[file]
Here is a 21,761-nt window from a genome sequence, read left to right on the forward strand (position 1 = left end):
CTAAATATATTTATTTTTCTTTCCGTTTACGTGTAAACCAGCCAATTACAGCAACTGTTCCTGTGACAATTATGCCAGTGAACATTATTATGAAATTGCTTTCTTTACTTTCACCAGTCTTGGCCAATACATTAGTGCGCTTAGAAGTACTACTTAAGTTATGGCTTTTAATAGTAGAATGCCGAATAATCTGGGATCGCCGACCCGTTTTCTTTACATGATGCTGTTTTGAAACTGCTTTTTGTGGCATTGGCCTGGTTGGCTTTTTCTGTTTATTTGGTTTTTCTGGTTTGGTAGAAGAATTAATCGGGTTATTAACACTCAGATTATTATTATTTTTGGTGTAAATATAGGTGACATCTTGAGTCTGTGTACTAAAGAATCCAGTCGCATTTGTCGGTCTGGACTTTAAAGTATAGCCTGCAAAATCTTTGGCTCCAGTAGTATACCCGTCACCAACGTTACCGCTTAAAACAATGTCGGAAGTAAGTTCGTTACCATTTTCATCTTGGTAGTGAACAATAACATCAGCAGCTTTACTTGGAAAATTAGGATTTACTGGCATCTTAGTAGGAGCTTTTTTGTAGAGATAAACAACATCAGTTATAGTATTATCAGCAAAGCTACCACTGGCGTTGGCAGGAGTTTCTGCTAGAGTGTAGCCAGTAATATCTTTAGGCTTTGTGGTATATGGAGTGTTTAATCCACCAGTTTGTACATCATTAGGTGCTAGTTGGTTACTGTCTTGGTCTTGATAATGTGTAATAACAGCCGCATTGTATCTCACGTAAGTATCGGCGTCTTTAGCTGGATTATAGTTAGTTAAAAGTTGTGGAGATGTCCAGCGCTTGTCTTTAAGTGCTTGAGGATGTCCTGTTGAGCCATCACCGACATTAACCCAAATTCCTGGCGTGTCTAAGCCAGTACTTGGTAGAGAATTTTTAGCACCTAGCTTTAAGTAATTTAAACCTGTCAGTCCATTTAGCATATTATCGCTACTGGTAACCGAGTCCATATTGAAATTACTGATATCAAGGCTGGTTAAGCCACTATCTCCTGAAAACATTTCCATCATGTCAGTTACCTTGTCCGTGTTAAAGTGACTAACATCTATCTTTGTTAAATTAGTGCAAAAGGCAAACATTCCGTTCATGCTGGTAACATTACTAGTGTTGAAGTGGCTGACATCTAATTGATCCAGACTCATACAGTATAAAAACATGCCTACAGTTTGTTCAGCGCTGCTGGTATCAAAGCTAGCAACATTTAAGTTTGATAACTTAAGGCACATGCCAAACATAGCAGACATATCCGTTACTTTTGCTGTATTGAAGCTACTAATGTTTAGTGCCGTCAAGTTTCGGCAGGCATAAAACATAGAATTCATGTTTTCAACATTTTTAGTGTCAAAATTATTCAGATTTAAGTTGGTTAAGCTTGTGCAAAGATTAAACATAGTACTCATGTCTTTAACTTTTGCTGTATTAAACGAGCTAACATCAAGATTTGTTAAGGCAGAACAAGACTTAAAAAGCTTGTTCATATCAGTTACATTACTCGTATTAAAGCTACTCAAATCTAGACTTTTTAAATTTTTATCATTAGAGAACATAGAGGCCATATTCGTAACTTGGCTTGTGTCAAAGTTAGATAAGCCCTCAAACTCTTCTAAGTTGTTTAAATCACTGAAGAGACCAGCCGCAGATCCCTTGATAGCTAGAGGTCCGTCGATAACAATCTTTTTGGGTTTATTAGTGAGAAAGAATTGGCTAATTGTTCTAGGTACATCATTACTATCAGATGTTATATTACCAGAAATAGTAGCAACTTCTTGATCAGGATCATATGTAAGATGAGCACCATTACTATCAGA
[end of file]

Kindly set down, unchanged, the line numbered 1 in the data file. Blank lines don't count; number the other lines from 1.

Here is a 21,761-nt window from a genome sequence, read left to right on the forward strand (position 1 = left end):